Every DC superhero movie (including 'Wonder Woman 1984'), definitively ranked
Who needs Batman and Superman around when you've got Wonder Woman saving the day in the '80s?
The DC superhero film universe turns retro with the new solo adventure "Wonder Woman 1984" (streaming Christmas Day on HBO Max and in theaters), which returns director Patty Jenkins, Gal Gadot as the Amazon princess and Chris Pine as love interest Steve Trevor in a sequel that features parachute pants, fanny packs and Cold War nuclear tensions.
We're now seven years and nine movies into this superworld with famous comic-book icons, and there are more to to come: "Guardians of the Galaxy" director James Gunn's rebooted "The Suicide Squad" (Aug. 6, 2021), featuring Margot Robbie's Harley Quinn, is on the way and will arrive on HBO Max as well as in theaters.
Here's how the connected DC superhero films rank so far:
9. ‘Man of Steel’ (2013)
A Superman movie that doesn’t seem to understand Superman. Zack Snyder’s origin story had a cool opening on the hero’s home world of Krypton but spiraled downward from there. Instead of a beacon of hope – what Henry Cavill’s character says that “S” on his chest means – this Clark Kent is the Brooder of Steel, navigating life, love and loss not with a smile or a knowing confidence (see: Christopher Reeve, the ideal Superman) but with instead a sort of unappealing melancholy. Honestly, not the greatest start to a cinematic universe.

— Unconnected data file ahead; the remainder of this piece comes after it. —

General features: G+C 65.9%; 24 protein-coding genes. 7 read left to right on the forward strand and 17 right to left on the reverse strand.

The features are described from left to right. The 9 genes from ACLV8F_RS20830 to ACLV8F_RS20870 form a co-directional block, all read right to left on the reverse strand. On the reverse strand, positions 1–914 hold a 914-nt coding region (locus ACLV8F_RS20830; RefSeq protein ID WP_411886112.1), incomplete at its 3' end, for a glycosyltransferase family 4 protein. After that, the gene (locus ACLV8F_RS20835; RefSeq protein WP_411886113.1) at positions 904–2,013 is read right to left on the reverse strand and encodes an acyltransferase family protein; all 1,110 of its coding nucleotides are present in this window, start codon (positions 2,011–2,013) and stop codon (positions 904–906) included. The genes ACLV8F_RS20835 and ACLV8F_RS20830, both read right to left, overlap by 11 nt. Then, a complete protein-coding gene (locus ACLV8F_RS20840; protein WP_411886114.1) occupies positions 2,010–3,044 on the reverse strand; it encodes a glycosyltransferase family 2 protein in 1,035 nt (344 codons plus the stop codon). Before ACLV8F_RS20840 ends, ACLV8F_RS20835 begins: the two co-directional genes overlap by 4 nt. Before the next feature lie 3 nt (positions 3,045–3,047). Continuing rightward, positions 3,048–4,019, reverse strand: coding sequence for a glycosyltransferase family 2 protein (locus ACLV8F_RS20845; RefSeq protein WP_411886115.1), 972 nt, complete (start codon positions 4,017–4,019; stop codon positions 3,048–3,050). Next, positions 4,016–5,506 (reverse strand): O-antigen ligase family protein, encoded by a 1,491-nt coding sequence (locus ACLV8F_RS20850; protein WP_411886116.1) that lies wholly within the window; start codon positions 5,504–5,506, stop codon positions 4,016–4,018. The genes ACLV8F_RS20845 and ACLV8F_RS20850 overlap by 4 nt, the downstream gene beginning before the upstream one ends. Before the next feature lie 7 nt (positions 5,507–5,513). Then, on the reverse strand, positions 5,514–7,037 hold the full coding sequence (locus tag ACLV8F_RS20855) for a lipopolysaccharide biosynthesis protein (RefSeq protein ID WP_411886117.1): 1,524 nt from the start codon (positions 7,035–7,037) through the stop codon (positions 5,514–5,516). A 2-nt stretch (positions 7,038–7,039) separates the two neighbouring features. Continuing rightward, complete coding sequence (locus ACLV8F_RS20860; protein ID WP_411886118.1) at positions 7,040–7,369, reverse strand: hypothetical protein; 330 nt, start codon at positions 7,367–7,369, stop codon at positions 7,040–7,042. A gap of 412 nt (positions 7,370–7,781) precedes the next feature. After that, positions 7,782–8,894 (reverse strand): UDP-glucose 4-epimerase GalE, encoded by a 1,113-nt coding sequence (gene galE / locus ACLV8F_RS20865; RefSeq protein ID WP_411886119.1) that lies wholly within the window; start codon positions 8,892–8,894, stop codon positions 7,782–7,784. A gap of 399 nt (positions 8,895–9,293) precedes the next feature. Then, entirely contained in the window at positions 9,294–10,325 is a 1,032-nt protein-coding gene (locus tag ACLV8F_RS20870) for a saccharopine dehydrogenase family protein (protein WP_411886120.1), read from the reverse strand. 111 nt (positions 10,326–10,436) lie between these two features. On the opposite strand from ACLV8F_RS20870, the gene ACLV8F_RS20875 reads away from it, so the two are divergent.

8. ‘Batman v Superman: Dawn of Justice’ (2016)
An improvement on "Man of Steel," mostly thanks to a couple of new superheroes: Ben Affleck nicely inhabits a Dark Knight who’s pretty much had it with everything, especially with that dude in blue tights and a red cape, and Gadot debuts as a mysterious Wonder Woman, one audiences were dying to know about. The CGI-heavy climax with supervillain Doomsday is a travesty; there are intriguing seeds for a bigger story (what’s up, Darkseid?!) that will probably never happen now, but Jesse Eisenberg’s psycho Mark Zuckerberg take on Lex Luthor weirdly works.
7. ‘Aquaman’ (2018)
Jason Momoa’s reluctant hero goes under the sea for an Arthurian quest to find a mythical trident that can bring together the underwater kingdoms before his Atlantean half bro (Patrick Wilson) wages an ecologically fueled war on the surface. Way too earnest at times, director/co-writer Wan’s film successfully dips its toe in a pool of out-there goofiness at times but never dives deep, unfortunately. For Aqua-fans, archvillain Black Manta (Yahya Abdul-Mateen II) shows up for a bit and is awesome, plus Mera (Amber Heard) is now firmly entrenched as DC films’ No. 2 heroine.
6. ‘Justice League’ (2017)
OK, it wasn’t quite an “Avengers”-level reception for the DC supergroup. And the major fight at the end with Steppenwolf, a badly computer-generated supervillain who didn’t really need to be digital, is forgettable. Oh, yeah, and Mustache-gate. However, Batfleck gets some fun stuff to do, Ezra Miller’s speedy Flash owns being the comedy relief and for the first time – thanks to a well-timed resurrection – Cavill finally figures out how to best play Superman. (It was probably only for half a movie, but better than nothing.)